Application Types You Can Create with Visual C++
Visual C++ .NET comes with a package of wizards that generate starting code for a wide variety of applications, both managed and unmanaged. A useful way to categorize these applications is by their user interface:
Table 2.1 categorizes the applications that Visual C++ .NET 2003 will create for you.
Table 2.1. Application Types in Visual C++
If you took "Intro to C++" at college or were sent on a one-week C++ course, you almost certainly wrote console applications. These applications use the iostream library ( cin and cout , for example) to write characters (not graphics) to the screen and read them from the keyboard. They generally can't interact with the mouse. Although this might seem hopelessly out of date, console applications serve a very useful purpose as test harnesses, discussed in the next section. Managed console applications can use the System::Console class (with methods ReadLine , WriteLine , and the like) rather than the iostream library, and they need the .NET Framework installed on the machine where they will run.
The excitement over .NET connected applications, built on Web Services or leveraging the power of ASP.NET, has obscured the very real role of Windows applications in the lives of most computer users. Think about the products you use every day: Word, Excel, even Notepadthey're all Windows applications. They can read from and write to your local hard drive, communicate with local printers, and they are probably the workhorses of your day. Visual C++ .NET 2003 can be used to create Windows applications that require the .NET Framework to run, as you'll see in Chapter 4, "Building Simple User Interfaces with Windows Forms." Alternatively, you can build unmanaged Windows applications that run directly under Windows using the MFC library.
Web applications are accessed through a browser. When the Web server is asked for a specific page or URL, it runs your code to generate the HTML that is returned to the browser. Unmanaged Web applications, which run through ISAPI or through ATL Server, are very high-performance solutions to specific problems. Your code must manually generate any output HTML, so typically the user interface is not visually complex, although of course you can generate any HTML you want. Developers who use VB.NET or C# can create ASP.NET applications for a rich user experience with code that runs on the Web server, but that option is not available to Visual C++ .NET 2003 developers.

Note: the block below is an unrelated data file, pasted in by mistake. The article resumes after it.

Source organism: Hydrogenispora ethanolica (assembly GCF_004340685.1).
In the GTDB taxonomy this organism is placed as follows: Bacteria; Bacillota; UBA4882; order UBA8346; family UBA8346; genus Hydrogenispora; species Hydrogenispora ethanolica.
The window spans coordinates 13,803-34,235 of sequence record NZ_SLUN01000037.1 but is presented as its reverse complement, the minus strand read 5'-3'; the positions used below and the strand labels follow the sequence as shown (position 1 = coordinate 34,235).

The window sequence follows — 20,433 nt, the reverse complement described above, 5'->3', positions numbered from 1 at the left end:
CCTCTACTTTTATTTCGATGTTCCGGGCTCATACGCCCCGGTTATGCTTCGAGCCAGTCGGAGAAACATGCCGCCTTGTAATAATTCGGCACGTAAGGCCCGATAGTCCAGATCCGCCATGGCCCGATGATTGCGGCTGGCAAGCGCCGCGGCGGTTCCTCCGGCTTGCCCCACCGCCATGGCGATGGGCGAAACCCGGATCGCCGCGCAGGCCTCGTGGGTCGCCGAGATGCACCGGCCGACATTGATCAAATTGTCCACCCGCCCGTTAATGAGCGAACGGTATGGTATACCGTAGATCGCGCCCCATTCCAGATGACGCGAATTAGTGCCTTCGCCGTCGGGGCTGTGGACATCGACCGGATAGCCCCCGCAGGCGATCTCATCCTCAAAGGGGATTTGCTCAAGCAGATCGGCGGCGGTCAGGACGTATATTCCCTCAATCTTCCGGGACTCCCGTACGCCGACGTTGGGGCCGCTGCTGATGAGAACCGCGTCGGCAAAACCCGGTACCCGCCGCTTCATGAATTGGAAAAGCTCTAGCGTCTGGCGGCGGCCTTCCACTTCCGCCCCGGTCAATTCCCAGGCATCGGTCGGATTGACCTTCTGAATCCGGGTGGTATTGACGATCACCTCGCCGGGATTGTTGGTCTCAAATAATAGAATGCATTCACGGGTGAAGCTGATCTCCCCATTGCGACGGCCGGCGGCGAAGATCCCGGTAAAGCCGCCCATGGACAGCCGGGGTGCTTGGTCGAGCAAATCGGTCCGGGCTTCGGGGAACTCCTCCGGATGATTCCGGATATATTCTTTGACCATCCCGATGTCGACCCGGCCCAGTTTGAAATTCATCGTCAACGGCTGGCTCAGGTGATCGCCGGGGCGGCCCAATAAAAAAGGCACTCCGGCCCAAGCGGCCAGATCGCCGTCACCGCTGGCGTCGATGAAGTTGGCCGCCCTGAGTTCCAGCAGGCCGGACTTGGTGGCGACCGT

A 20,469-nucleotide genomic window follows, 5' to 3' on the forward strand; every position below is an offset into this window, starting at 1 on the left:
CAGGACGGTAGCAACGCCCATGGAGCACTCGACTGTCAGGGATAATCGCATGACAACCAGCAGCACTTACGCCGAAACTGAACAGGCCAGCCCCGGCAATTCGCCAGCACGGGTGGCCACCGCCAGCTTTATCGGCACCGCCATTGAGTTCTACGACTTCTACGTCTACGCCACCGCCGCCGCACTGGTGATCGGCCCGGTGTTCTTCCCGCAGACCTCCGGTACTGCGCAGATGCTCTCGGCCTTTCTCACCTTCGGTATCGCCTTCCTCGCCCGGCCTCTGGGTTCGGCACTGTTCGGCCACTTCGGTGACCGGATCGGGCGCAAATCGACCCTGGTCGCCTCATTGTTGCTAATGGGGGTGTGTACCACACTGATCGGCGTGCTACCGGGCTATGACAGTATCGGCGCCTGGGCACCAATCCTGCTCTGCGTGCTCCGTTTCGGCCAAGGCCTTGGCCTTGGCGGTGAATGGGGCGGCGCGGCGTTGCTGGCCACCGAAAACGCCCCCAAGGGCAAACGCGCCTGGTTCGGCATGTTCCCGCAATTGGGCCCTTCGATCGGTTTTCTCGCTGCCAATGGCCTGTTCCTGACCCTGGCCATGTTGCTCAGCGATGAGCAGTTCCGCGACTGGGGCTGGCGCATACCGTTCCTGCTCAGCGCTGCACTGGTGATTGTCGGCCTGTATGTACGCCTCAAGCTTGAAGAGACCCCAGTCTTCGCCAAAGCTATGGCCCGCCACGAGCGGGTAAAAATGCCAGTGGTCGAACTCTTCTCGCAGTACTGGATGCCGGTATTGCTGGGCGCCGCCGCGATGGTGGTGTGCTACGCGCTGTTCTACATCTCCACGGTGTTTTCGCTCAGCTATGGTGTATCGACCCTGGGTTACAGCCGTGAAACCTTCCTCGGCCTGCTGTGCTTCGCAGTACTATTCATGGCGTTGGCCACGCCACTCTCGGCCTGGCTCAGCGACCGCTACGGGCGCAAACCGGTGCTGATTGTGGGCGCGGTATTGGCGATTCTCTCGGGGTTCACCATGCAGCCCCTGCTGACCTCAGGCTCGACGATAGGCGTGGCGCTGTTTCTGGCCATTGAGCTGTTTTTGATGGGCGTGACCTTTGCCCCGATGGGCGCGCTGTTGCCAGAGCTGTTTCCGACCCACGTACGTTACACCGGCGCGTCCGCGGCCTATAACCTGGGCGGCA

Services generally don't have a user interface. They can start when the computer startseven if no one has logged inand are controlled from the Services section of Computer Management. They are typically used by other applications or to interact with the operating system. Chapter 12, "Writing a Windows Service," has more details. Web Services are similar to services but, like Web applications, respond to requests directed to a Web server. Unmanaged Web Services can be created with the ATL Server and managed Web Services can be created with ASP.NET. Managed Web services don't require the framework on machines that use the service, but they do require it on the Web server. Learn more about managed Web Services in Chapter 10, "Writing and Consuming a Web Service."
Class libraries are also destined to be called by other applications. Most large applications are separated into layers or tiers , and each of these layers is typically implemented as a class library, except for the user interface layer which is a Windows or Web application. As a result, many developers spend more time developing class libraries than any other kind of application. Visual C++ developers can create unmanaged DLLs, unmanaged COM components, and .NET class libraries. Chapter 5, "Writing a Class Library in Unmanaged C++," discusses some of the architectural concepts involved in designing class libraries and the layers of your application for maximum interoperability. Chapter 6, "Writing a Class Library in Managed C++," describes how simple it is to write code that can be used from any .NET language. Chapter 7, "Building DLLs in Unmanaged C++," and Chapter 8, "Writing COM Components In C++," describe two ways of making a unit of code available to both the managed and unmanaged world, while working in unmanaged C++.